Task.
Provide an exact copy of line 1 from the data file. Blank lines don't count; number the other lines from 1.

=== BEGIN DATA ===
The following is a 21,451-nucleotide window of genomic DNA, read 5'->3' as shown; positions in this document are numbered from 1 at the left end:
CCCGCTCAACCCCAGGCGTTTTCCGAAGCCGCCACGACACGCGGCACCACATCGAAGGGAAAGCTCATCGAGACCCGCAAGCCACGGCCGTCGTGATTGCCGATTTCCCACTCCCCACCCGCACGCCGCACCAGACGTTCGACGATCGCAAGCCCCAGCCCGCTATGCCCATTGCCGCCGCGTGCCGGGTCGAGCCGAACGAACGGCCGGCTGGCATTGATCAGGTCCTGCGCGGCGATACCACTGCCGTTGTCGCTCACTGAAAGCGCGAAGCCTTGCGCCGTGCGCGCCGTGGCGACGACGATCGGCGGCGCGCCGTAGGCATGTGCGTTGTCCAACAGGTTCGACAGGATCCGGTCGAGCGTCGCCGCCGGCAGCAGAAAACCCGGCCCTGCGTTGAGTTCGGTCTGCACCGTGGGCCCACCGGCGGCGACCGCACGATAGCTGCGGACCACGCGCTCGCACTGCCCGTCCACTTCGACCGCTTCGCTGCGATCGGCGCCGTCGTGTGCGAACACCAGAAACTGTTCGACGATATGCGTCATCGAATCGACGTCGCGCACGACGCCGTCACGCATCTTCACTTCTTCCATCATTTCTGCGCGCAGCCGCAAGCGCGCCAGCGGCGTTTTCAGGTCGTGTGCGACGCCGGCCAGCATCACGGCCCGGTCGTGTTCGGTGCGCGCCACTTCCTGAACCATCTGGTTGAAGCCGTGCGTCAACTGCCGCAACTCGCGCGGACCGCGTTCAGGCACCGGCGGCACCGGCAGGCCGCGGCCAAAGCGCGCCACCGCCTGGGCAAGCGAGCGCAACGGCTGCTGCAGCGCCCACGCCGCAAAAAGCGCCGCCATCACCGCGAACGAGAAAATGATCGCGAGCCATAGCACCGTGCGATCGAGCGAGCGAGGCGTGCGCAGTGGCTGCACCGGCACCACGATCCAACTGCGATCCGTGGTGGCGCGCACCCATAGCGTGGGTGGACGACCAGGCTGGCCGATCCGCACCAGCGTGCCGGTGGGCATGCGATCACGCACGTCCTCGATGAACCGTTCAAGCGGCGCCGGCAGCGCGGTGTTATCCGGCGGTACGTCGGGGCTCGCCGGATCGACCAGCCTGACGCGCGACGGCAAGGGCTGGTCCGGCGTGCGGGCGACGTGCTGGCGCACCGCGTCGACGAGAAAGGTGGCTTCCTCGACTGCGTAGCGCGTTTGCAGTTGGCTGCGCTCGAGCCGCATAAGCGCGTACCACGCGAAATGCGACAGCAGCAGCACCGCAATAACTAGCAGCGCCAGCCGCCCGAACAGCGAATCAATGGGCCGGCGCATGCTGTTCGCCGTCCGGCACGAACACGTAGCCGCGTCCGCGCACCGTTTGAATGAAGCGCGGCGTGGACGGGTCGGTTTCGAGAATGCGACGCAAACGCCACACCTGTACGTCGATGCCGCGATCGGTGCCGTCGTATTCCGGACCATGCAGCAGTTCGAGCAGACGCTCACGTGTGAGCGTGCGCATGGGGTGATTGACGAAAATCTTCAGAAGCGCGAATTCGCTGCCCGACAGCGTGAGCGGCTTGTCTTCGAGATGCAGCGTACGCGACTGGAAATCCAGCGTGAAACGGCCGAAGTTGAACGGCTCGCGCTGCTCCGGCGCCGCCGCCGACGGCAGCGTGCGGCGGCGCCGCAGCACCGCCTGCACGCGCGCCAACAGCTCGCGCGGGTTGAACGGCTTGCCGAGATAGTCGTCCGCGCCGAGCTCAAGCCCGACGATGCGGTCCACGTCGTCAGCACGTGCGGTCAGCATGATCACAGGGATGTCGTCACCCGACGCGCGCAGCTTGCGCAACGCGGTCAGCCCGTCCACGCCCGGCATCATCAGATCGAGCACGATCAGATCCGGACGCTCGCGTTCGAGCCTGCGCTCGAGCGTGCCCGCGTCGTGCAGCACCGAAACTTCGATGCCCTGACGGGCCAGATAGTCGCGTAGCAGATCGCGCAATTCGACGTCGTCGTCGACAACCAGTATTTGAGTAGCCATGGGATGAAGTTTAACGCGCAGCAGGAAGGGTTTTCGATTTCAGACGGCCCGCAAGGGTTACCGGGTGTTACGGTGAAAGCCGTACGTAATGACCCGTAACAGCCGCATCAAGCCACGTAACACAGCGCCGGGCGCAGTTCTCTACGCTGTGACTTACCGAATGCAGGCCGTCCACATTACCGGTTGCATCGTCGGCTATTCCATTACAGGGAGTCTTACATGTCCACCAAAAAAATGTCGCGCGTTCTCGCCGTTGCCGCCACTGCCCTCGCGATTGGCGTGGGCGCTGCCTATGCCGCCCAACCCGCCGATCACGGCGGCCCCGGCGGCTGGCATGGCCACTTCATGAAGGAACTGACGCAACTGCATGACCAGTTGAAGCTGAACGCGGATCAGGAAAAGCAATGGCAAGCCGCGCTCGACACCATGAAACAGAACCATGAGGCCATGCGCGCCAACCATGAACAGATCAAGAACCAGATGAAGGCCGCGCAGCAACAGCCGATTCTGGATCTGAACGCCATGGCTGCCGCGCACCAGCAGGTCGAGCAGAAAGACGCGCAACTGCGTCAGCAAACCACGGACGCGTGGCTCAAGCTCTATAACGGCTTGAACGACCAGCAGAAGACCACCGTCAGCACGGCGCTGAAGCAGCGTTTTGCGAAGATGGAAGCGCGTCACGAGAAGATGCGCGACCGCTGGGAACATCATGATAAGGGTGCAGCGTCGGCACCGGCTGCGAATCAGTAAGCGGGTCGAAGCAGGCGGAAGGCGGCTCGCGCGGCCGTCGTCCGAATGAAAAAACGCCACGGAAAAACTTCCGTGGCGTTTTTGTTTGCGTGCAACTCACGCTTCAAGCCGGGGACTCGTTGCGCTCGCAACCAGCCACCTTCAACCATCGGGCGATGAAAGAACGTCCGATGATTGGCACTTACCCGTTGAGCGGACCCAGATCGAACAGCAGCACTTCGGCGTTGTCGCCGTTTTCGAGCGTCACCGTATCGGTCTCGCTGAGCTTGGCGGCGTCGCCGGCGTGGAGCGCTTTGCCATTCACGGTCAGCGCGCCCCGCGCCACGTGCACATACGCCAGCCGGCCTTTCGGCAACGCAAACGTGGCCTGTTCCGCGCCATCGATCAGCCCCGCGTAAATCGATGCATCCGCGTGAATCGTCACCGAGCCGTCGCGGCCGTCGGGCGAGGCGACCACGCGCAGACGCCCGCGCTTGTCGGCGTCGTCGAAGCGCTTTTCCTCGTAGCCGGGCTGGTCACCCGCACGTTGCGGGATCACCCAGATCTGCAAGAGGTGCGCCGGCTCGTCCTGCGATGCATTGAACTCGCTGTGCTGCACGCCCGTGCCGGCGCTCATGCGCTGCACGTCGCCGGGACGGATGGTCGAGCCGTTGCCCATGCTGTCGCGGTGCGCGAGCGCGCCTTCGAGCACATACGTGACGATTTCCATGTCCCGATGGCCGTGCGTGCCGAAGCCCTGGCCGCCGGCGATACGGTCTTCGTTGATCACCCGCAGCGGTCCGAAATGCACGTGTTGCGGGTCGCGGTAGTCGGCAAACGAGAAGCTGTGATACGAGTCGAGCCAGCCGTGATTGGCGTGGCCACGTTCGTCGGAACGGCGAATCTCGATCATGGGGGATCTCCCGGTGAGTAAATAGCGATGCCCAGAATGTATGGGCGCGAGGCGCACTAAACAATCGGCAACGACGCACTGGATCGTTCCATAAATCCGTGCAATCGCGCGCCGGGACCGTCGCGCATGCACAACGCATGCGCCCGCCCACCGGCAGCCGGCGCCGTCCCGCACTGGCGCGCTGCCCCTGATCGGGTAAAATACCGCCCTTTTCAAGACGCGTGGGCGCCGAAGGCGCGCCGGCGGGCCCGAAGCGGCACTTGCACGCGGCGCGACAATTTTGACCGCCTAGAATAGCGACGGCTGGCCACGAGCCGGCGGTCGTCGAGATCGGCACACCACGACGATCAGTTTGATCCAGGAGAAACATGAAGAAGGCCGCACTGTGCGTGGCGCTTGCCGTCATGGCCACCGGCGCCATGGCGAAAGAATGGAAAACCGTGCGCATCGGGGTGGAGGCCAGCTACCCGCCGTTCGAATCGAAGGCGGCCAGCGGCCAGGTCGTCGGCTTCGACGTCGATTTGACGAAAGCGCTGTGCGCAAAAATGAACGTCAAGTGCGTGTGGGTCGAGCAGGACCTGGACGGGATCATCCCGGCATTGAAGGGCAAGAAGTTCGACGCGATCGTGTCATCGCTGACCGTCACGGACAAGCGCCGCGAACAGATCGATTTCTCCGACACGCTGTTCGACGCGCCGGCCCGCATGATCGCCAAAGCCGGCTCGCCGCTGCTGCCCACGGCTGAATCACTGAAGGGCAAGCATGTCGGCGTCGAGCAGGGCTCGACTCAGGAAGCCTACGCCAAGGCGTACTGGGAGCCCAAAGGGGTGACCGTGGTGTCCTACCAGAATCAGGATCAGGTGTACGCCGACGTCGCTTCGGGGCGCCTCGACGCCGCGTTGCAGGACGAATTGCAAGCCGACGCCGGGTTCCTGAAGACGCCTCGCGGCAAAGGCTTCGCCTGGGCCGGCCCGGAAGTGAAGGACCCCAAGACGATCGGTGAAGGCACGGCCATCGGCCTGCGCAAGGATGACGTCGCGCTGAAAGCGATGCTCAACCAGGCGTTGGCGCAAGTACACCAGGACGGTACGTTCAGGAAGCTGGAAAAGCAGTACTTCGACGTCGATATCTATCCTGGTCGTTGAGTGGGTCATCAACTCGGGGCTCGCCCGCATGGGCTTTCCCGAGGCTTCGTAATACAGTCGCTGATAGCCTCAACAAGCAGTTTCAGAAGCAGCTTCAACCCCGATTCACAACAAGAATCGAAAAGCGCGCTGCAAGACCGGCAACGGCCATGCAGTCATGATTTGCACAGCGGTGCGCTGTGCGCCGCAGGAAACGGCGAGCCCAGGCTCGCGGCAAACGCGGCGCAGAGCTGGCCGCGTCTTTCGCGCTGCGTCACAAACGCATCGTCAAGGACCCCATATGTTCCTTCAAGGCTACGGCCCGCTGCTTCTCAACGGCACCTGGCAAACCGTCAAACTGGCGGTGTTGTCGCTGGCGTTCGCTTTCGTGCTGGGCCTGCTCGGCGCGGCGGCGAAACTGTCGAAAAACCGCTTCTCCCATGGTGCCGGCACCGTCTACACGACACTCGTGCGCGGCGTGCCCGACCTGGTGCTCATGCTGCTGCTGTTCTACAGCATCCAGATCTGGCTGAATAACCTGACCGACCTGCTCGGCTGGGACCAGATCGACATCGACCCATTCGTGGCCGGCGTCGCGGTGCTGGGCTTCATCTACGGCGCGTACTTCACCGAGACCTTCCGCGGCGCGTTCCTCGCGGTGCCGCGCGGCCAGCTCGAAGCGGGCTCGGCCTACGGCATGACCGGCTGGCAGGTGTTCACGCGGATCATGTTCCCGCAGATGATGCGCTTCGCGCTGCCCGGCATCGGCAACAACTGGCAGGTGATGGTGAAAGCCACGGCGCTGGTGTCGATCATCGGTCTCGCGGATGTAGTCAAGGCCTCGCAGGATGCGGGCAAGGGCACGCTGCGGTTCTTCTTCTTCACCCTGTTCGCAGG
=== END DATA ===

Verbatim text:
The following is a 21,451-nucleotide window of genomic DNA, read 5'->3' as shown; positions in this document are numbered from 1 at the left end: